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postpartum depression

Alternative Names
baby blues

Postpartum depression is a severe form of the "baby blues" that commonly occurs in a woman after having a baby. It comes on within the first six weeks after childbirth. The condition can become disabling. The woman may be unable to perform the activities of daily living.

What is going on in the body?
Many women experience some form of the "baby blues" following the birth of a child. Pregnancy and birth are accompanied by hormonal changes that can affect emotions. The round-the-clock job of caring for a new baby can seem overwhelming at times. Too little rest usually accompanies these physical and emotional stresses. For about 10% to15% of new mothers, the "baby blues" results in postpartum depression.

What are the signs and symptoms of the condition?
The signs and symptoms of post partum depression include:
  • feelings of sadness, hopelessness or gloom
  • loss of appetite
  • weight loss
  • difficulty sleeping
  • loss of energy
  • loss of interest in surroundings
  • excessive crying
  • withdrawal
  • fatigue
  • frequent headaches and other physical discomforts
  • anxiety
  • irritability
  • feelings of guilt
  • trouble concentrating
  • excessive concern over the baby
  • fear of harming the baby
  • excessive, severe mood swings
Many of these symptoms also occur in the "baby blues." However, symptoms are more intense and last for 3 to 6 months in postpartum depression.

What are the causes and risks of the condition?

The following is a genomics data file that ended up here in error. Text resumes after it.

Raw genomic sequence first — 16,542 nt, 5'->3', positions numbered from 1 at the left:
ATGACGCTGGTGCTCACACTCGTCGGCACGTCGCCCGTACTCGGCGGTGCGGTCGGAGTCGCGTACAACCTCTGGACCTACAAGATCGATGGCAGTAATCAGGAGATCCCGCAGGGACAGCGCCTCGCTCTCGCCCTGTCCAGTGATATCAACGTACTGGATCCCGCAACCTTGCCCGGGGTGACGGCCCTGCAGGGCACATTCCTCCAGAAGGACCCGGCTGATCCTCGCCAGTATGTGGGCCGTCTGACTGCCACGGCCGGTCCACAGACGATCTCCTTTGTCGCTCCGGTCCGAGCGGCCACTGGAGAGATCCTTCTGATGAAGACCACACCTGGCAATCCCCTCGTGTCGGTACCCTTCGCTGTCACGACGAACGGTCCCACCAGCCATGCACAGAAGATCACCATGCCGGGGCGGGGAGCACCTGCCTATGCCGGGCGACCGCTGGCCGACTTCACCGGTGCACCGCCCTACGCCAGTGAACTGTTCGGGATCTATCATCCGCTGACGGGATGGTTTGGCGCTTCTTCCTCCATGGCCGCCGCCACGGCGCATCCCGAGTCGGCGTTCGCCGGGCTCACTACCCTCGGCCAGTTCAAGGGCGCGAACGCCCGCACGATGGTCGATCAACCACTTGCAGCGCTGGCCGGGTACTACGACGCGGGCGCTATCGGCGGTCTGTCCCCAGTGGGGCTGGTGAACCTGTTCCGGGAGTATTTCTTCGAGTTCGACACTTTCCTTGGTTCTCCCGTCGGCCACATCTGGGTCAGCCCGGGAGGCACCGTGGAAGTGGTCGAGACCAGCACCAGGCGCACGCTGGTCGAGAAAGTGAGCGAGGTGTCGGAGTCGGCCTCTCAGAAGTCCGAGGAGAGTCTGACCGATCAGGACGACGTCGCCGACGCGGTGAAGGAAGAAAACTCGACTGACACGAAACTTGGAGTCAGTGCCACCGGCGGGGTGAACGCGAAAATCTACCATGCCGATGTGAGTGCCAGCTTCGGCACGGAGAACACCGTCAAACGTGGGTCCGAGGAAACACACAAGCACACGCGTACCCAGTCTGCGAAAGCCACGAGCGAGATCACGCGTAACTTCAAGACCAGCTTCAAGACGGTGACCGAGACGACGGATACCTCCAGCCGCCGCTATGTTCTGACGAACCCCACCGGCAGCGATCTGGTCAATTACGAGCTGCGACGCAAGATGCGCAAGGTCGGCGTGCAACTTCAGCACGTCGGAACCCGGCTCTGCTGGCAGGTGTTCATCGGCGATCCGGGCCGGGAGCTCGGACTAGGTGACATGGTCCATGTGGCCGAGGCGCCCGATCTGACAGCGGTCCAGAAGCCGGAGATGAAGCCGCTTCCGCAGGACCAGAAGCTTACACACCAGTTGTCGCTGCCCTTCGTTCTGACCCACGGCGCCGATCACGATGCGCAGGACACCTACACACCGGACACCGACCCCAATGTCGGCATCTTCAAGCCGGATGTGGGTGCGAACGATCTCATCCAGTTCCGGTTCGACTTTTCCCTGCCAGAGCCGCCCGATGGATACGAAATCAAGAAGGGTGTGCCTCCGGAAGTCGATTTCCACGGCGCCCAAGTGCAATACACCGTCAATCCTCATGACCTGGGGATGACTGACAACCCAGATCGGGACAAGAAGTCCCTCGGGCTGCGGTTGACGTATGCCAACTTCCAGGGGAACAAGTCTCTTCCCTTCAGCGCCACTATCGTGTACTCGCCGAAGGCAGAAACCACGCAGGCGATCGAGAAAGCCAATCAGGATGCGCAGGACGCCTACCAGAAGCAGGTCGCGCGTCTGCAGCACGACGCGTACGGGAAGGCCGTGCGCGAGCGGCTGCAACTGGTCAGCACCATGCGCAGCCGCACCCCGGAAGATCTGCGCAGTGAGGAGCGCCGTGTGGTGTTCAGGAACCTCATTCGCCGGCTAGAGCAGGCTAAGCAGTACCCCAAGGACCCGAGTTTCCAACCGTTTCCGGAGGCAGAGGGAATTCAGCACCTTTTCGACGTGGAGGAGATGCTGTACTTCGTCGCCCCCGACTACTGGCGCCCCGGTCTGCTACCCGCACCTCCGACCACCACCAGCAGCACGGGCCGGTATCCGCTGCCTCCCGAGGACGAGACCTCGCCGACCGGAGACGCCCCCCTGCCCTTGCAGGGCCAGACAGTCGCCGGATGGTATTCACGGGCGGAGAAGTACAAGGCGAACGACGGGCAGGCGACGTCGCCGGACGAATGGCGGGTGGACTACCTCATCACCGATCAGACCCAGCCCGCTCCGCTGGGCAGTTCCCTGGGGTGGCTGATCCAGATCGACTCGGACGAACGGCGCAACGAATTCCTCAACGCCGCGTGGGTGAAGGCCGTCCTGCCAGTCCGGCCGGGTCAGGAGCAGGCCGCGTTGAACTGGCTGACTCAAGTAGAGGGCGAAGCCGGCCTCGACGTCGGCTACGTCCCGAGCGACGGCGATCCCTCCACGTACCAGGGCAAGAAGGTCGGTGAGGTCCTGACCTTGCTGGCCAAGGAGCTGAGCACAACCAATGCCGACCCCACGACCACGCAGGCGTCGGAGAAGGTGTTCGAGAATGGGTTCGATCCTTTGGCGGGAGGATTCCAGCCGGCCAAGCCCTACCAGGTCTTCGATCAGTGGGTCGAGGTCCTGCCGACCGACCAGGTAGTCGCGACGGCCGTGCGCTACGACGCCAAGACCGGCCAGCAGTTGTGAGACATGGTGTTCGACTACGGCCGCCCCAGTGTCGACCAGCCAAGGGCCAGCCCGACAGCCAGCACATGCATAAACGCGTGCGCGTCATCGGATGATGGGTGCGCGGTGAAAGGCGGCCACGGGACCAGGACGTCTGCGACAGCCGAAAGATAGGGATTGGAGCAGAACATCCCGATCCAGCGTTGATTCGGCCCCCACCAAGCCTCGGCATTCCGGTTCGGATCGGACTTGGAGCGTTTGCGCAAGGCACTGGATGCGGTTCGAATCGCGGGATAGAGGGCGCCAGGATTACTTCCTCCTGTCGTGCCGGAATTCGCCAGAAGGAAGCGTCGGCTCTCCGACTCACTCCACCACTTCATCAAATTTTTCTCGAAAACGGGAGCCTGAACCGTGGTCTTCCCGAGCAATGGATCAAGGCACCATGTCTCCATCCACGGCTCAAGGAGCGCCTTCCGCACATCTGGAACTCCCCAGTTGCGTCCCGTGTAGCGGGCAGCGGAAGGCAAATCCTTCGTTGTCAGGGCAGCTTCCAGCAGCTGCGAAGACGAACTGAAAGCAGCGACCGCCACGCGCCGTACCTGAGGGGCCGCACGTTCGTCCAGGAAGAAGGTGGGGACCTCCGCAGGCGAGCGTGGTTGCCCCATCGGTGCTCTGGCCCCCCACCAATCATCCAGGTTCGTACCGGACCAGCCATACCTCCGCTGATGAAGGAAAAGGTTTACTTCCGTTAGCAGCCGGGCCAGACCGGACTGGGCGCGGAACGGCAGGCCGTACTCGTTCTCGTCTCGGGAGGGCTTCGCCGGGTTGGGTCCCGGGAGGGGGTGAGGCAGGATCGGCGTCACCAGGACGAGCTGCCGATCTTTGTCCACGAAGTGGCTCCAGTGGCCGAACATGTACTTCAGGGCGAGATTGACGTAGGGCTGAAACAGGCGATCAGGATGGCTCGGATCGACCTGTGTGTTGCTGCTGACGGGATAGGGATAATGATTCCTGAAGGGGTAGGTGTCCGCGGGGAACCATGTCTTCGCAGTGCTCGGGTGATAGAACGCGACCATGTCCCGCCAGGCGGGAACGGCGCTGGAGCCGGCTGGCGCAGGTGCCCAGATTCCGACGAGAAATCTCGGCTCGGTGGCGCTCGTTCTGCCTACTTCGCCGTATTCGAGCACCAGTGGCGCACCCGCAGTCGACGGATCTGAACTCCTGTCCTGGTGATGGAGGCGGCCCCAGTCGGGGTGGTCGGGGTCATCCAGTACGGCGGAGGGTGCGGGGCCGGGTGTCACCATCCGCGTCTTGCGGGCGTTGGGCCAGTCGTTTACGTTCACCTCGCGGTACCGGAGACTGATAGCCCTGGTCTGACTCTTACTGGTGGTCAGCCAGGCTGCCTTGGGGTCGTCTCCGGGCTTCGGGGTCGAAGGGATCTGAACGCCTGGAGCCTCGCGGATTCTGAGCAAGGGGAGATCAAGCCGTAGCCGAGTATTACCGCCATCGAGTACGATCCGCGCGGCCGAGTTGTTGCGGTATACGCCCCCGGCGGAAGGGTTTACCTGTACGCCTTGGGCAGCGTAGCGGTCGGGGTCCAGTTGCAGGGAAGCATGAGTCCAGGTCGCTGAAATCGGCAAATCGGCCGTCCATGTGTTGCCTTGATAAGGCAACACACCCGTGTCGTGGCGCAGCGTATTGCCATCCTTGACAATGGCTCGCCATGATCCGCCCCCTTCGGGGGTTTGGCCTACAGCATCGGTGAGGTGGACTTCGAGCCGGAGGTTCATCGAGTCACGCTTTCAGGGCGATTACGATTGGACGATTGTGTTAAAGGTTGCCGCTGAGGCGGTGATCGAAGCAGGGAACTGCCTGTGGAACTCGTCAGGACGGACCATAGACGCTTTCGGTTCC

Experts do not know the exact cause of postpartum depression. Some factors that may contribute include:
  • hormonal changes. Oestrogen and progesterone levels in the woman's body drop within hours after delivery.
  • stress. Caring for a newborn can be overwhelming. Physical exhaustion, lack of sleep, a baby with colic, unrealistic role expectations, and social isolation can all play a role in postpartum depression.
The following increase the risk for developing postpartum depression:
  • marital problems
  • previous history of depression
  • lack of support system
  • traumatic birth experience
  • early hospital discharge after childbirth
  • history of severe premenstrual syndrome
What can be done to prevent the condition?
There is no prevention for postpartum depression. However, there are things a woman can do to minimise the problem. These include:
  • getting adequate rest, nutrition and emotional support
  • asking for help with cooking or housework from family and friends. Some new mothers do not ask for help because they feel inadequate if they cannot do everything themselves.
  • sleeping when the baby sleeps. Women often make the mistake of trying to use the baby's nap times to clean or cook.
  • taking time for herself
  • getting regular exercise
How is the condition diagnosed?
There are several tools a woman can use to screen for postpartum depression. These are designed to help her recognise the signs and symptoms of the problem so she can seek help. This may include a list of questions such as:
  • Are you experiencing difficulty sleeping?
  • Do you feel anxious, tense or panicked much of the day?
  • Do you find yourself crying uncontrollably for unexplained reasons?
  • Is it difficult for you to concentrate?
  • Are you filled with self-doubt and lacking in self-esteem?
  • Have you experienced sudden changes in appetite?
  • Are you feeling totally exhausted and lacking in enthusiasm for things that once seemed pleasurable?
  • Do you feel more distant from your spouse or partner?
  • Do you often feel helpless, hopeless and unable to cope?
  • Are you over concerned about the health of your baby, constantly worrying about what could go wrong?